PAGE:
(4)    A court may not make a direction under section 130(1)(f) in relation to any

proceedings unless—

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           (a)           the Secretary of State has notified the court that arrangements can be

made, in the area in which it appears to the court that the proceedings

will take place, for implementing directions under that section, and

           (b)           the notice has not been withdrawn.

     (5)    Nothing in section 130 affects the admissibility of any video recording which

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would be admissible apart from that section.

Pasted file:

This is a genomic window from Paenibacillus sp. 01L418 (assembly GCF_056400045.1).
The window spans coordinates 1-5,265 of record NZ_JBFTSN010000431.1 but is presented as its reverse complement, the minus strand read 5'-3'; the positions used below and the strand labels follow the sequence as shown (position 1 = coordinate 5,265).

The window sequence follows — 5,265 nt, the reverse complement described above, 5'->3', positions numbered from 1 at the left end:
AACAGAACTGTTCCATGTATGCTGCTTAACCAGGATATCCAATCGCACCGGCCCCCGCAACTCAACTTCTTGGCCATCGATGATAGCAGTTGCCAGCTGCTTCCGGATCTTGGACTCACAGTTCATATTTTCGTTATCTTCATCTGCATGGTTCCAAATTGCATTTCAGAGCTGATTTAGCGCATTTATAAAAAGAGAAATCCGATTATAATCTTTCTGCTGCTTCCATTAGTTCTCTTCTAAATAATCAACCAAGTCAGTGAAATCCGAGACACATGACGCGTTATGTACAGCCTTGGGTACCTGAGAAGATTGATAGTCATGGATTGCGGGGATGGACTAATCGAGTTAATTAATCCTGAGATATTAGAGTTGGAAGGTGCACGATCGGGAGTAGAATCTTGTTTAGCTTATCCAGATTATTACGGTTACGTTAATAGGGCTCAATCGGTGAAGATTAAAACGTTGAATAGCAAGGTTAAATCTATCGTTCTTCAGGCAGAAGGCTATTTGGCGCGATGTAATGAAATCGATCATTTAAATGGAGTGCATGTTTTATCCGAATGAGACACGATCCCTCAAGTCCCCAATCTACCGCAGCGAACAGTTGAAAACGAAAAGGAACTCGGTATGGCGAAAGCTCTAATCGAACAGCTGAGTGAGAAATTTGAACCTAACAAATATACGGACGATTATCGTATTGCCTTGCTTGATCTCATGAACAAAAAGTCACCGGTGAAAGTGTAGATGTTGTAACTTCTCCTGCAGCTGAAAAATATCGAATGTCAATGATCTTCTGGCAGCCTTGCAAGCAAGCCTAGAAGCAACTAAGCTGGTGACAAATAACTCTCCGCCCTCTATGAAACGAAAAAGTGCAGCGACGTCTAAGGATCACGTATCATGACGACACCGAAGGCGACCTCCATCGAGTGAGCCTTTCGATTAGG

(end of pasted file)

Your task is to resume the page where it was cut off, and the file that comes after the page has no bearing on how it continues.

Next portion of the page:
132   Use of documents to refresh memory

     (1)    A person giving oral evidence in criminal proceedings about any matter may,

at any stage in the course of doing so, refresh his memory of it from a document

made or verified by him at an earlier time if—

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           (a)           he states in his oral evidence that the document records his recollection

of the matter at that earlier time, and

           (b)           his recollection of the matter is likely to have been significantly better

at that time than it is at the time of his oral evidence.

     (2)    Where—

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           (a)           a person giving oral evidence in criminal proceedings about any matter

has previously given an oral account, of which a sound recording was

made, and he states in that evidence that the account represented his

recollection of the matter at that time,